24 June: Ergo’s financial software spin-off Fenergo raises €2m in funding from Enterprise Ireland and the European Investment Bank to go global.

16 July: Instagram co-founder Mike Krieger posts the platform’s first photo: an artistically angled harbour view through a window. (The app would arrive on the App Store in October.)

25 July: WikiLeaks publishes a trove of more than 90,000 classified documents on US military action in Afghanistan.

10 August: Physicist Stephen Hawking says he believes “that the long-term future of the human race must be in space”.

10 August: The World Health Organization declares that the H1N1 ‘swine flu’ pandemic is over after just over a year.

10 September: A transatlantic flight is grounded at Shannon Airport after a charging mobile phone overheated to the point of melting and emitting smoke, unbeknown to its owner.

4 October: Twitter co-founder Ev Williams announces that he will step down as CEO, to be replaced by COO Dick Costolo.

5 October: Andre Geim and Konstantin Novoselov are jointly awarded the Nobel Prize in Physics for their groundbreaking graphene discovery from 2004.

9 October: Google announces that its self-driving cars have clocked more than 140,000 miles.

11 October: The Big Four record labels – EMI, Sony, Warner and Universal – fail in their bid to secure an injunction against UPC to implement a three-strike rule for illegal file-sharing.

22 October: The International Space Station outstrips Mir for the record of the longest continuous human occupation in space, passing its 3,641st day.

28 October: China’s Tianhe-1A, packed with more than 14,000 Intel Xeon processors and more than 7,000 Nvidia Tesla GPUs, is dubbed the world’s top supercomputer with the capability to perform 2,507trn calculations each second.

10 November: Microsoft launches the Kinect for Xbox 360 in Ireland with some help from Sophie Ellis-Bextor.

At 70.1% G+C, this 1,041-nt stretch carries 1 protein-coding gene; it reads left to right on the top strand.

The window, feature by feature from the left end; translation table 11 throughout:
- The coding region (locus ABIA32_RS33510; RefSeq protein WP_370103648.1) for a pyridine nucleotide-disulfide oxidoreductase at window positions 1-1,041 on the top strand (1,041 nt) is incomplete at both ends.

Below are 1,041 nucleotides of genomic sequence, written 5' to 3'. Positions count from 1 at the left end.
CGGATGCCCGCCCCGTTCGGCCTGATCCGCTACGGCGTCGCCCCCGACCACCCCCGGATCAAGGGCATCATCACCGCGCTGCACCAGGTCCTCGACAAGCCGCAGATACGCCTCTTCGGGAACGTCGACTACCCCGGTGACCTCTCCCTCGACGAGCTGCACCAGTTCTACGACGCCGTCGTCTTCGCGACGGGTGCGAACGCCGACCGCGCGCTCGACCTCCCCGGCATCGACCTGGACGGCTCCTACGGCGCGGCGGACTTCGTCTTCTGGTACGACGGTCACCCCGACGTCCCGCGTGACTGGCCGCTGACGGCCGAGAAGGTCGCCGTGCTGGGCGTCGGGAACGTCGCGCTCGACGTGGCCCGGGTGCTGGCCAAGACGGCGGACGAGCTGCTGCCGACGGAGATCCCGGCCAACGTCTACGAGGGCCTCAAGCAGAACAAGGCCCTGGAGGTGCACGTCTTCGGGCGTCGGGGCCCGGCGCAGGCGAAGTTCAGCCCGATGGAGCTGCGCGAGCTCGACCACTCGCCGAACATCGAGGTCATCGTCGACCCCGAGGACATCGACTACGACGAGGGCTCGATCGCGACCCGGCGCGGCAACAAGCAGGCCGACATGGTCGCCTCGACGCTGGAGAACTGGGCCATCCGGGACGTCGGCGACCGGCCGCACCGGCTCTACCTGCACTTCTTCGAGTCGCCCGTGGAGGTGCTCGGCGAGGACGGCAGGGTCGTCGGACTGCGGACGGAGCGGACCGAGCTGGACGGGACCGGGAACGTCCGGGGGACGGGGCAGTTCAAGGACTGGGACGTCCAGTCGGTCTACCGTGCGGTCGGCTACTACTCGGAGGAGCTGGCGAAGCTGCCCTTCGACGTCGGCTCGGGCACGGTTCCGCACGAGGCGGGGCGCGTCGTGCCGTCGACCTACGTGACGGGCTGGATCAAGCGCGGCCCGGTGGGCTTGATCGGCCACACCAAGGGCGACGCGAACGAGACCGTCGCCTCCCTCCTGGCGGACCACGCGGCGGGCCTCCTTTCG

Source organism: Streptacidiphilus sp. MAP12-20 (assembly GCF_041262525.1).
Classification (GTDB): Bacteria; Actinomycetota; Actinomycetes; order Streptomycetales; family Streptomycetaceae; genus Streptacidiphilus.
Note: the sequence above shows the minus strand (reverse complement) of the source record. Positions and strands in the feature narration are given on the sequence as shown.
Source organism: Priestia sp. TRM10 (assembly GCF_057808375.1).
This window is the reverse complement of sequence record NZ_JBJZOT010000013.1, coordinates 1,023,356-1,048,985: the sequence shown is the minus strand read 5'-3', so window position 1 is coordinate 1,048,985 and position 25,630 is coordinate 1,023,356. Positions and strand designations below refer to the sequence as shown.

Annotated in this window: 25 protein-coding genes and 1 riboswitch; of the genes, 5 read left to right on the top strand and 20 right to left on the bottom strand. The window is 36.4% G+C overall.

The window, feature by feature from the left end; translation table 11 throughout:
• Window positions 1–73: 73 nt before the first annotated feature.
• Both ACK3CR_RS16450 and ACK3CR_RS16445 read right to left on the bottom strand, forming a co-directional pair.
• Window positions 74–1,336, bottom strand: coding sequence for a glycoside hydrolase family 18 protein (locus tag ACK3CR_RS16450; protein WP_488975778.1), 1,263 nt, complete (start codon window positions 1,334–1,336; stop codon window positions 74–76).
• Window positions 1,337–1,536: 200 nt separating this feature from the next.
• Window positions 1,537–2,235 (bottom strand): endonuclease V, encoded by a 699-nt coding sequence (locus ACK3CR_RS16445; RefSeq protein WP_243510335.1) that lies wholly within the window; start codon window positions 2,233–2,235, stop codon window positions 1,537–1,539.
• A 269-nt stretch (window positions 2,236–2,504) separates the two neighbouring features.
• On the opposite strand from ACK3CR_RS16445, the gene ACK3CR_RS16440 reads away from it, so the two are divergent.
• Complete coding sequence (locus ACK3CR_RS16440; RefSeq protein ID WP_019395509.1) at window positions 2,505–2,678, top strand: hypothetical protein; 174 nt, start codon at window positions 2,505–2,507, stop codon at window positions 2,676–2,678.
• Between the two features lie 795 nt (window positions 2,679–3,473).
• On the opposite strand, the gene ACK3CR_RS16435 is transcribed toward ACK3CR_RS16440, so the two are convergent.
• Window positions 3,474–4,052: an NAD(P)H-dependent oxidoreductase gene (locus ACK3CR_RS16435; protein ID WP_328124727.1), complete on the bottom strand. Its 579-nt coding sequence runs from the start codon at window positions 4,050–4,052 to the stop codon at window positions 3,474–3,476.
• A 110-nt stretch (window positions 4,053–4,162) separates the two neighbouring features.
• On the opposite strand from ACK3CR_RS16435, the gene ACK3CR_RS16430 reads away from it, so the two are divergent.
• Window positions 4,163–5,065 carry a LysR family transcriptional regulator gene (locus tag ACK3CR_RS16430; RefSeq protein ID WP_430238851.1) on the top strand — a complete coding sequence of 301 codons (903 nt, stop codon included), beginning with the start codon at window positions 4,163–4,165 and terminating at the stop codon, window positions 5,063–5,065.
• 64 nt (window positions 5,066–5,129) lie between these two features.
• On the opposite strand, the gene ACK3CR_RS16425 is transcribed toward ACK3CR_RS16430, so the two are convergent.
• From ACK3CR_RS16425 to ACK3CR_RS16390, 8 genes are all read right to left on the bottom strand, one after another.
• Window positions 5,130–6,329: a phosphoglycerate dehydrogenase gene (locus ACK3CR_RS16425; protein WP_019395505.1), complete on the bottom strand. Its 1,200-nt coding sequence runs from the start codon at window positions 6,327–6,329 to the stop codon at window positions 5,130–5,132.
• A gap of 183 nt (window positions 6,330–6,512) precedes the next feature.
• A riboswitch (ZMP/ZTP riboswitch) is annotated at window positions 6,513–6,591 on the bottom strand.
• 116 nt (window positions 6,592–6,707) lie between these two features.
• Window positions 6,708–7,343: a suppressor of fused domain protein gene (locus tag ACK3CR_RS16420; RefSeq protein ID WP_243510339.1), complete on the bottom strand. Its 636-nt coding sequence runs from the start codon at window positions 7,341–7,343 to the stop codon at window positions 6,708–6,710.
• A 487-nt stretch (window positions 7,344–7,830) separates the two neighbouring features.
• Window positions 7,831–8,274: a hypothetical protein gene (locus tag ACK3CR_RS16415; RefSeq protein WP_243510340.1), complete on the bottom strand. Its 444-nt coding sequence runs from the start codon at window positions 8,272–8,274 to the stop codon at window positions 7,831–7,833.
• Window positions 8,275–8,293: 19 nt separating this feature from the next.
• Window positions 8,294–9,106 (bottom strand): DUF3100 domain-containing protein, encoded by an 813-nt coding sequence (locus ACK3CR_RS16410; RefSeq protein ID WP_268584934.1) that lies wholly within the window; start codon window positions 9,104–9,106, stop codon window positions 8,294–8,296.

17 November: Researchers at CERN trap antimatter for the first time (for a sixth of a second).

18 November: Camara recycles its 20,000th computer in Ireland.

28 November: WikiLeaks publishes a collection of more than 250,000 US diplomatic cables.

16 December: Following an international arrest warrant issued by Swedish police over allegations of sexual misconduct, WikiLeaks founder Julian Assange is released on bail from a second extradition hearing in the UK.

17 December: Reports emerge that Twitter is considering Dublin as the site of its European HQ.

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Best podcasts of the week: what does the bloodsucking saga Twilight tell us about society? | Podcasts

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Picks of the week

The Big Hit Show
“Twilight is stupid; if you like it, you’re also stupid.” Why is there so much vitriol towards female Twihards? (Spoiler: misogyny.) In the first run of a series unpicking pop culture’s biggest moments – from the Obamas’ media company – Alex Pappademas starts by dissecting the wildly popular tale of teenage vampire love – and what the reactions to it say about us. Even if you’re not a fan, he raises some great questions. Hollie Richardson

Fake Psychic